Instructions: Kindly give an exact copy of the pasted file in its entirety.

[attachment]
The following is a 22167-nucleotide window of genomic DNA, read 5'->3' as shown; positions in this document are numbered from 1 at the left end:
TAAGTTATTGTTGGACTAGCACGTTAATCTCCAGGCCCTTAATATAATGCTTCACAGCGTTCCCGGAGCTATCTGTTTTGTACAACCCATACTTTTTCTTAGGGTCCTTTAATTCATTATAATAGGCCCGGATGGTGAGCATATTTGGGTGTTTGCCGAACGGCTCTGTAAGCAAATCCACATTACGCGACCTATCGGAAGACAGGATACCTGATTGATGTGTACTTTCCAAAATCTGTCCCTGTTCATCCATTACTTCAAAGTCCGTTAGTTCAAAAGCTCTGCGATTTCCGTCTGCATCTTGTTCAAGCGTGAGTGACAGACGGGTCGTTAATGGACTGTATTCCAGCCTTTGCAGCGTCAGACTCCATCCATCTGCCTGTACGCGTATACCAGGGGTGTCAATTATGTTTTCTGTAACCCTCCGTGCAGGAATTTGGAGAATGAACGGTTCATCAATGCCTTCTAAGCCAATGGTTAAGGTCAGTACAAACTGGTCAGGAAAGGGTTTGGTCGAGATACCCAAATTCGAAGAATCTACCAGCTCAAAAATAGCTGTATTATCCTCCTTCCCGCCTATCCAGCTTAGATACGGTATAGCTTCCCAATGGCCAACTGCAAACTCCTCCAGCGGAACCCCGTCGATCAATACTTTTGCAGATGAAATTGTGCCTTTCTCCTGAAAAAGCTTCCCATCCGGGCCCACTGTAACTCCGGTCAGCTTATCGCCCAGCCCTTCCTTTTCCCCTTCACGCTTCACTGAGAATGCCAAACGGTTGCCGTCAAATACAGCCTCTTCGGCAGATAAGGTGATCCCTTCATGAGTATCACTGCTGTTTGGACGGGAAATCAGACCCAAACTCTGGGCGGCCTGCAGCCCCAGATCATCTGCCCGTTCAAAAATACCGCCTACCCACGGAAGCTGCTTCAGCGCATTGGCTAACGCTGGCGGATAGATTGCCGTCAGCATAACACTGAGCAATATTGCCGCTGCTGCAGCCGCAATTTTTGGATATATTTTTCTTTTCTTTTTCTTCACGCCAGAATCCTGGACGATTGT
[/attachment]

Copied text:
The following is a 22167-nucleotide window of genomic DNA, read 5'->3' as shown; positions in this document are numbered from 1 at the left end:
TAAGTTATTGTTGGACTAGCACGTTAATCTCCAGGCCCTTAATATAATGCTTCACAGCGTTCCCGGAGCTATCTGTTTTGTACAACCCATACTTTTTCTTAGGGTCCTTTAATTCATTATAATAGGCCCGGATGGTGAGCATATTTGGGTGTTTGCCGAACGGCTCTGTAAGCAAATCCACATTACGCGACCTATCGGAAGACAGGATACCTGATTGATGTGTACTTTCCAAAATCTGTCCCTGTTCATCCATTACTTCAAAGTCCGTTAGTTCAAAAGCTCTGCGATTTCCGTCTGCATCTTGTTCAAGCGTGAGTGACAGACGGGTCGTTAATGGACTGTATTCCAGCCTTTGCAGCGTCAGACTCCATCCATCTGCCTGTACGCGTATACCAGGGGTGTCAATTATGTTTTCTGTAACCCTCCGTGCAGGAATTTGGAGAATGAACGGTTCATCAATGCCTTCTAAGCCAATGGTTAAGGTCAGTACAAACTGGTCAGGAAAGGGTTTGGTCGAGATACCCAAATTCGAAGAATCTACCAGCTCAAAAATAGCTGTATTATCCTCCTTCCCGCCTATCCAGCTTAGATACGGTATAGCTTCCCAATGGCCAACTGCAAACTCCTCCAGCGGAACCCCGTCGATCAATACTTTTGCAGATGAAATTGTGCCTTTCTCCTGAAAAAGCTTCCCATCCGGGCCCACTGTAACTCCGGTCAGCTTATCGCCCAGCCCTTCCTTTTCCCCTTCACGCTTCACTGAGAATGCCAAACGGTTGCCGTCAAATACAGCCTCTTCGGCAGATAAGGTGATCCCTTCATGAGTATCACTGCTGTTTGGACGGGAAATCAGACCCAAACTCTGGGCGGCCTGCAGCCCCAGATCATCTGCCCGTTCAAAAATACCGCCTACCCACGGAAGCTGCTTCAGCGCATTGGCTAACGCTGGCGGATAGATTGCCGTCAGCATAACACTGAGCAATATTGCCGCTGCTGCAGCCGCAATTTTTGGATATATTTTTCTTTTCTTTTTCTTCACGCCAGAATCCTGGACGATTGT